Statistics and Ideas That Can Help Lead to Improvement in US Education

As a new school year gets underway, education news is once again heating up. And while teaching standards and curricula are two of the primary topics being covered across the country, it's important to get a grasp on some basic statistics and ideas that can help lead to students, teachers and administrators getting the most out of the system.

U.S. education facts and figures
In order to better understand where the country's education system is, and where it needs to go, it helps to get a handle on some of the basic information provided below. All of the numbers used are from the National Center for Education Statistics, the statistical arm of the U.S. Department of Education, as reported by The Washington Post.

  • In 2013, 50.1 million students will be enrolled in public schools and 5.1 million will be enrolled in private schools. It is estimated that another 1.5 million students will be home-schooled.
  • Those 50 million-plus public school students will be taught by 3.3 million teachers, making for approximately a 15-1 student-teacher ratio.
  • During the 2010-11 school year, the average public school teacher earned $56,000.
  • Including teacher salaries, $591 billion will be spent on educating children over the coming school year.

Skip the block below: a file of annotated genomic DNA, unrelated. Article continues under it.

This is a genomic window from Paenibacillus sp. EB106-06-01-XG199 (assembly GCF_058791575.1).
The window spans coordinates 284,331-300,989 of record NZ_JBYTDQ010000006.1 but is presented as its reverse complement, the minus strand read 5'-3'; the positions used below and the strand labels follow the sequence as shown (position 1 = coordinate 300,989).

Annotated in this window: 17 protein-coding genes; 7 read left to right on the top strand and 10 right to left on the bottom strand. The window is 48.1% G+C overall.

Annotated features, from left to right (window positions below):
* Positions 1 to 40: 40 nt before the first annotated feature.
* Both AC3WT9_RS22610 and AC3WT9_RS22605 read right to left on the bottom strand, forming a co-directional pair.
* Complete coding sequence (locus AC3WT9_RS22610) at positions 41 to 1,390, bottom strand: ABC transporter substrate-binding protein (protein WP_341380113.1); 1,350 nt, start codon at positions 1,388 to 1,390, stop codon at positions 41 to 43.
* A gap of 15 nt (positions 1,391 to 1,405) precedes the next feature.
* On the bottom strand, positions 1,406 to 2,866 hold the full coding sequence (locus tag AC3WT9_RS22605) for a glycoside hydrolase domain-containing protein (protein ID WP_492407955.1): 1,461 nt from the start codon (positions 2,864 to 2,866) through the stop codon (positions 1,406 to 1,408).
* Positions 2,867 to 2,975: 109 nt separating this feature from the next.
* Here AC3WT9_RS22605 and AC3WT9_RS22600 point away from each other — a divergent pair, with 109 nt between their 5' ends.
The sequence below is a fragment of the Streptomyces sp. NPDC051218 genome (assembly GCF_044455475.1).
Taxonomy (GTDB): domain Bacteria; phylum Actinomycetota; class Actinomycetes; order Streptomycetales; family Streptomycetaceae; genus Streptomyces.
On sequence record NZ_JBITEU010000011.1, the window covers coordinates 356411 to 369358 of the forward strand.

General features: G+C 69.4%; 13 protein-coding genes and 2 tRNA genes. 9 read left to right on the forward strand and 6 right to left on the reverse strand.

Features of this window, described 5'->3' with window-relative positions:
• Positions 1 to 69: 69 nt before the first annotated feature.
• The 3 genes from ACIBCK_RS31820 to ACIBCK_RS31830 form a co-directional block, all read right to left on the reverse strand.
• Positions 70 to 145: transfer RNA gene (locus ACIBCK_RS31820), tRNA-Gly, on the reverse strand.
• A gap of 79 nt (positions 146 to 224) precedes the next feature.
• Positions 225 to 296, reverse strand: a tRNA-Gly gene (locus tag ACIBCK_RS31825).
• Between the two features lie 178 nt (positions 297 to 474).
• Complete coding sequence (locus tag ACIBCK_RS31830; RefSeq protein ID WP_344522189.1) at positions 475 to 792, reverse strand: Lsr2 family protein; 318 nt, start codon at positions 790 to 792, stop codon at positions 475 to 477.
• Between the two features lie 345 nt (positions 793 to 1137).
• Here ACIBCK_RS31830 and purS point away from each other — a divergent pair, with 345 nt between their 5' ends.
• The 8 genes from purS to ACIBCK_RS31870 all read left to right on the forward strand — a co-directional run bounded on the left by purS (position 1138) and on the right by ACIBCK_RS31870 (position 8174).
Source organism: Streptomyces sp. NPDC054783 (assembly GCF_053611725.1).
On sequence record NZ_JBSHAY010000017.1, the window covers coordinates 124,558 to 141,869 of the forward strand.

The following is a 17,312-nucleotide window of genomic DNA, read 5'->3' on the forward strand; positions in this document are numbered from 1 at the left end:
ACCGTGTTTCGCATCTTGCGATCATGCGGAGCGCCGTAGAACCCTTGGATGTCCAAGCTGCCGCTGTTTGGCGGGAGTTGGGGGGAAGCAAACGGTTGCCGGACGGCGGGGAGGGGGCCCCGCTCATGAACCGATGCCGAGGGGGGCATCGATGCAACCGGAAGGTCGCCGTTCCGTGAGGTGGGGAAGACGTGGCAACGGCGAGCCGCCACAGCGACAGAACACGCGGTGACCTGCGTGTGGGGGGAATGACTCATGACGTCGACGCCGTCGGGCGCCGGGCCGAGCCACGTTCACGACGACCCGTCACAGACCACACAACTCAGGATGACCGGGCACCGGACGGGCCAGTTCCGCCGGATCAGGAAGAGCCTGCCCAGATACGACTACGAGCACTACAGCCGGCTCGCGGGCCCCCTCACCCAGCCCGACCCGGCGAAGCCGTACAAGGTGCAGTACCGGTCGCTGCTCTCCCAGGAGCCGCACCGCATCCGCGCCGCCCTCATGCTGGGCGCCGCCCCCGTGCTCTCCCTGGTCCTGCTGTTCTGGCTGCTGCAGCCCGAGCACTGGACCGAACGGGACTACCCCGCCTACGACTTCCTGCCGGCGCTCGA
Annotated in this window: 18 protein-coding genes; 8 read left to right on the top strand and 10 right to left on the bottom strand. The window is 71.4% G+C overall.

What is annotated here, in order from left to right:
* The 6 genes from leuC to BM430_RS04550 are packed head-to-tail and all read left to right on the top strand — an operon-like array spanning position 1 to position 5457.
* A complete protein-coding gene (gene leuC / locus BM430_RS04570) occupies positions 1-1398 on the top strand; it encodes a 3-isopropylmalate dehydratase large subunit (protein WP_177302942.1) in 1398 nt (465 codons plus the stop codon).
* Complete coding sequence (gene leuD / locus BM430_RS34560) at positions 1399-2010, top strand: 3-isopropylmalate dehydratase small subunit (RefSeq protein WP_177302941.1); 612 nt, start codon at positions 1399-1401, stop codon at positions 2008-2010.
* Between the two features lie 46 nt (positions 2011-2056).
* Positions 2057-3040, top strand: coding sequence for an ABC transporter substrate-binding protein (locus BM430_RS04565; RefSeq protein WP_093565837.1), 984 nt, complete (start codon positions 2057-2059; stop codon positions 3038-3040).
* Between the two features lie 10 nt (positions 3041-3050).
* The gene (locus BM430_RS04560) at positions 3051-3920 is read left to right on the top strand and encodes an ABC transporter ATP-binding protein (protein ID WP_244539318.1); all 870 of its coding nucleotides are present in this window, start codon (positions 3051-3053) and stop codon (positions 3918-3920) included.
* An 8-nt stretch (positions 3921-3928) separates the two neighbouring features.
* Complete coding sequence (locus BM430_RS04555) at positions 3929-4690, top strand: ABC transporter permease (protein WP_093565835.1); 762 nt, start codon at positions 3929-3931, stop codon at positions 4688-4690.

For anyone pursuing, or currently engaged in, a career in teaching, these numbers provide realistic parameters for student and teacher populations, resources and allocations that can be used as different educational theories and techniques are proposed or implemented.

Improvements to science education
Among the many areas that are in need of attention, science is one subject that nearly everybody agrees requires revamping. To that end, The New York Times asked several scientists, teachers and students for their opinions on how to improve science education in the U.S.

Among some of the most constructive ideas came from Mitzi Montoya, dean of the College of Technology and Innovation at Arizona State University. She would like to see science and engineering education be based more around solving real world problems than theory, a process that would get students more engaged in the material, and better prepare them for the real world.

Najib Jammal, the principal at Lakeland Elementary/Middle School in Baltimore, built on that idea by pointing to how a community garden project at his school has helped to expand student interest in science.

Improving the education system in America will be a difficult undertaking, but with better information, and input from students and professionals who will be affected, it can be accomplished.

This article is sponsored by Western Governors University, a non-profit, accredited, online university. WGU's Teachers College offers multiple online degree programs for current teachers or those looking to become teachers. To find out more, please visit

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